Today, House Science, Space, and Technology Committee Member Rep. Gwen Moore (WI-04) and Ranking Member Rep. Frank Lucas (OK-03) introduced the Strengthening MSI Competitiveness in Research and Innovation Act to diversify STEM education and workforce. The Act would allow historically black colleges and universities (HBCU’s), tribal colleges and universities, and other universities designated as minority serving institutions (MSI) such as Alverno college increased access federal resources to expand research programs in order to help create a more diverse STEM workforce. The bill would also allow for those institutions to partner with other higher education institutions, including community colleges, to strengthen their research capacity. Chairwoman Eddie Bernice Johnson is also a cosponsor of the legislation.
“Our research universities are the most advanced, well-funded and well-equipped in the world, yet our institutions still suffer dramatically low diversity among its researchers and staff. People of color are underrepresented in STEM jobs, which only reflects the systemic barriers that still exist in the classroom and the workplace. This not only limits the possibilities of some of our brightest minds, but also limits the ability of research teams to approach problems,” said Congresswoman Moore. “Grants and awards that are vital to the funding of developing universities require costly resources to obtain in the first place. This is a hurdle many developing MSIs, including HBCUs, tribal colleges, and Hispanic-serving institutions, must face in bringing people of color opportunities that are traditionally dominated by their white counterparts. That is why I’m proud to be introducing bipartisan legislation with Congressman Frank Lucas to combat this disparity head-on. By awarding competitive-based funding to developing MSIs that are expanding their STEM research capabilities, we can erode racial imbalances in education and research, and expand opportunities in science and technology for traditionally underrepresented people of color. Diversity makes our researchers better and our institutions stronger.”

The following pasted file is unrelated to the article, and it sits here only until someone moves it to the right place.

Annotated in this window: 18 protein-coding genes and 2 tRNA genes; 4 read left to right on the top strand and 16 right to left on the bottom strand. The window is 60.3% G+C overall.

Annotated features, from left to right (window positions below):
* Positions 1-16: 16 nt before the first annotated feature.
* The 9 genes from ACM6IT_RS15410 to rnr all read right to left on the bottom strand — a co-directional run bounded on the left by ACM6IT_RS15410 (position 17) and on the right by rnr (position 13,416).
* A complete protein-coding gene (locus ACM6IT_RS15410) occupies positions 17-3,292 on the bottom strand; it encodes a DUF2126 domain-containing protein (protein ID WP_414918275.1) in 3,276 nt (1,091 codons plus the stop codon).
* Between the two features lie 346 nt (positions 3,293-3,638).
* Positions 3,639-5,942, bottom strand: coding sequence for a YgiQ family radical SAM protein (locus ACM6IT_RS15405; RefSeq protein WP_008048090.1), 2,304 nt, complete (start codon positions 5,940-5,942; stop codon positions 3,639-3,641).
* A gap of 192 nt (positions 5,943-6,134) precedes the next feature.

“MSIs and HBCUs have long carried out cutting-edge research and been leaders in ensuring a more diverse STEM talent pipeline for our nation’s future. However, more investment is needed to enable MSIs to fully realize their potential to contribute to the research and innovation enterprise. I am proud to cosponsor this bill led by my Science Committee colleagues Congresswoman Moore and Ranking Member Lucas to provide administrative support and boost the research capacity of our nation’s MSIs and HBCUs. The challenges we face today demand a dramatic expansion of our research capacity and STEM workforce. That starts with supporting the institutions that have a proven track record of recruiting and nurturing talented students and researchers of all races, ethnicities, and socioeconomic backgrounds,” said Chairwoman Johnson.
“America’s scientific progress is best served by encouraging a wide range of researchers from across the country, operating at diverse research institutions. But not every college and university has the same access to federal research grants. I’m proud to join Rep. Moore on this bill to ensure that Historically Black Colleges and Universities, Minority Serving Institutions, and Tribal Colleges and Universities are given the resources they need to compete for federal grants. Langston University, an 1890s institution in my home district in Oklahoma, is a great example of why this bill is needed: they have a strong research focus and a pool of talented students and professionals but need assistance building up their capacity to perform that research and compete for federal grants. I look forward to working with my colleagues to move this bill through Congress and give these universities the support they need to excel,” said Ranking Member Lucas.
The bill would authorize $100 million per year through the National Science Foundation for these activities. Congresswoman Moore’s bill is expected to be included in comprehensive legislation, the NSF For the Future Act, reauthorizing the National Science Foundation that the House Space, Science, and Technology Committee is expected to take up next week.
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